Mr Powell also called for the scope of audit – crucial to restoring and maintaining confidence – to be extended and that there needed to be a debate on the future of auditing.
Speaking about the economy, public trust and PwC’s perspective on the challenges faced by the accountancy profession in demonstrating the value it brings to capital markets and the public in general, Ian Powell said: ‘‘Perhaps more interesting than the analysis of what’s gone wrong and the likely slow pace of the recovery is what can we do as a profession to play our part in stimulating and promoting growth. Without growth it is difficult to see how any of the global economic problems can be resolved.
'I’m sure most of us would support the need for flexible, dynamic and competitive businesses to be able to take advantage of growth opportunities where they arise. We need to focus on measures that enhance business competitiveness and offer the best hope of improving growth prospects - but it is a long haul, not a quick fix.
'Our profession has a fundamental role to play in re-building trust in the reporting and assurance of the information on which markets rely' he said.
In outlining measures taken by PwC to help rebuild trust in the past decade in the wake of the Enron and WorldCom collapses, he told ACCA’s International Assembly, that trust can only be rebuilt with clear communication, transparency and accountability, and said that high quality audits were also crucial to restoring and maintaining confidence.
He said: 'However, I do believe that the current audit model and indeed wider corporate reporting, could be improved to meet the changing needs of market participants. In fact the overall model is long overdue some serious discussion. For me, the fundamental questions revolve around the scope of the audit – should this be extended, and the nature of the audit report itself.
'It is clear from discussions I have with senior figures from the business, investor, auditing and regulatory communities that there is a real appetite for a debate on the future of auditing. I can assure you that PwC wants to play a part in this discussion.'
Mr Powell told International Assembly members from around the world that he was pleased to see that a recent PwC global survey of finance professionals suggested that audits and audit opinions were still highly valued and have a major impact in influencing investment decisions.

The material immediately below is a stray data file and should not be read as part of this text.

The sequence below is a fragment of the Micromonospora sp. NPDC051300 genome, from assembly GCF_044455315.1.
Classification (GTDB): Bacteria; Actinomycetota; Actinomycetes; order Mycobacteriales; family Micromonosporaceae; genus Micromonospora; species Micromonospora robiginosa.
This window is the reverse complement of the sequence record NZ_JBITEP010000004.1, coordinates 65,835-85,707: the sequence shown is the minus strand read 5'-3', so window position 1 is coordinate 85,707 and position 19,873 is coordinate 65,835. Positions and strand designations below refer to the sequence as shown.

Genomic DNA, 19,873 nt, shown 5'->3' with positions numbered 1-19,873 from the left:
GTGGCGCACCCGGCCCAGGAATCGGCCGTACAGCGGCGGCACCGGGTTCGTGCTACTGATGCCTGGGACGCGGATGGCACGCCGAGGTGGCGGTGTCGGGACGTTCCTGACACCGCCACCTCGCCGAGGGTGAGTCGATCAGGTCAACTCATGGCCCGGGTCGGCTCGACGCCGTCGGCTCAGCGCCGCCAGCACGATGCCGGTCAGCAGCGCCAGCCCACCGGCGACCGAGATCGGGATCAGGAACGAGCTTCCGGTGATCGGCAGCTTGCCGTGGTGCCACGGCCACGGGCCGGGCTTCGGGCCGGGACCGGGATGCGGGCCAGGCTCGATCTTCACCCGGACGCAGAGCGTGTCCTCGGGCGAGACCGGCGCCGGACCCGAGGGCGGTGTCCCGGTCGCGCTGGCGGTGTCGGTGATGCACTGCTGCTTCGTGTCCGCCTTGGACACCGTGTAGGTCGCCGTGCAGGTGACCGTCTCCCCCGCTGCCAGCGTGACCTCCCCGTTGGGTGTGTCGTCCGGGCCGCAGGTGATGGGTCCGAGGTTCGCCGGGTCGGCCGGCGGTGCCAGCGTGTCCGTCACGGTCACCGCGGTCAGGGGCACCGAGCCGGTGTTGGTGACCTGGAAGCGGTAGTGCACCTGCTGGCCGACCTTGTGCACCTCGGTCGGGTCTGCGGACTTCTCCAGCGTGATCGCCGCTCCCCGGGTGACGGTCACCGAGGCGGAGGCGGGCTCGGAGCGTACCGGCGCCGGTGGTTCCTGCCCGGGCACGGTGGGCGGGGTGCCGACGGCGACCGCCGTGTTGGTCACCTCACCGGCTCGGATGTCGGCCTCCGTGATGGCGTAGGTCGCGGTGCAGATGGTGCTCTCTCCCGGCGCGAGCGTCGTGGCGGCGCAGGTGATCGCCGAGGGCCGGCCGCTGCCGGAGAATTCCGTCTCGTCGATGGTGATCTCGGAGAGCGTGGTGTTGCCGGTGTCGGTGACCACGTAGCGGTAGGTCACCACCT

Mr Powell said that those surveyed agreed that management, audit committees and auditors all had a part to play in ‘beefing up’ the audit process; that investment professionals were interested in assurance over broader metrics that also have the power to move markets and not just bottom line profit and that there was also a desire for audits and financial reporting to evolve, in order to remain reliable, relevant and valued in the future. Also the survey showed that more investment professionals than not consider the audit profession to be sufficiently independent – but some suggest such confidence could be boosted by more regular dialogue between auditors and shareholders.
'Such insights into the views of the investment community help show us why we need to work for reform in the corporate reporting environment as a whole' Mr Powell said.
He said there were challenges that the profession needed to overcome, and that while none were insurmountable - they would require concerted action from all participants.
He said that profession needs to address its 'inherently conservative nature.'
He said: 'Firstly…we need to be prepared to talk more openly about our role, and be more transparent about the difficulties we face, be less risk averse, and be brave when considering any necessary changes.
'Secondly, for auditors to be more open will need structural as well as attitudinal change. In my view achieving this will only become possible with the creation of safe-harbours for directors and auditors.
'Finally: the regulatory landscape. Any strategy, including in the field of regulation, needs to set out a long-term vision of what it wants to achieve not just what it wants to prevent. As Warren Buffet has said, 'In the business world, the rear-view mirror is always clearer than the windshield.'
Concluding, Ian Powell said: 'The audit alone cannot solve all the current issues. But there are challenges that auditors can and must respond to; and my firm is determined to take a lead in seeking to achieve genuine improvements in the short term. We should be prepared to debate these issues and then move quickly to implement any necessary reforms. This should be a holistic process with the key focus on benefits for the global market as a whole.'
ACCA’s International Assembly is an annual meeting bringing together senior ACCA members from more than 40 countries around the world to discuss key issues for ACCA and the wider profession.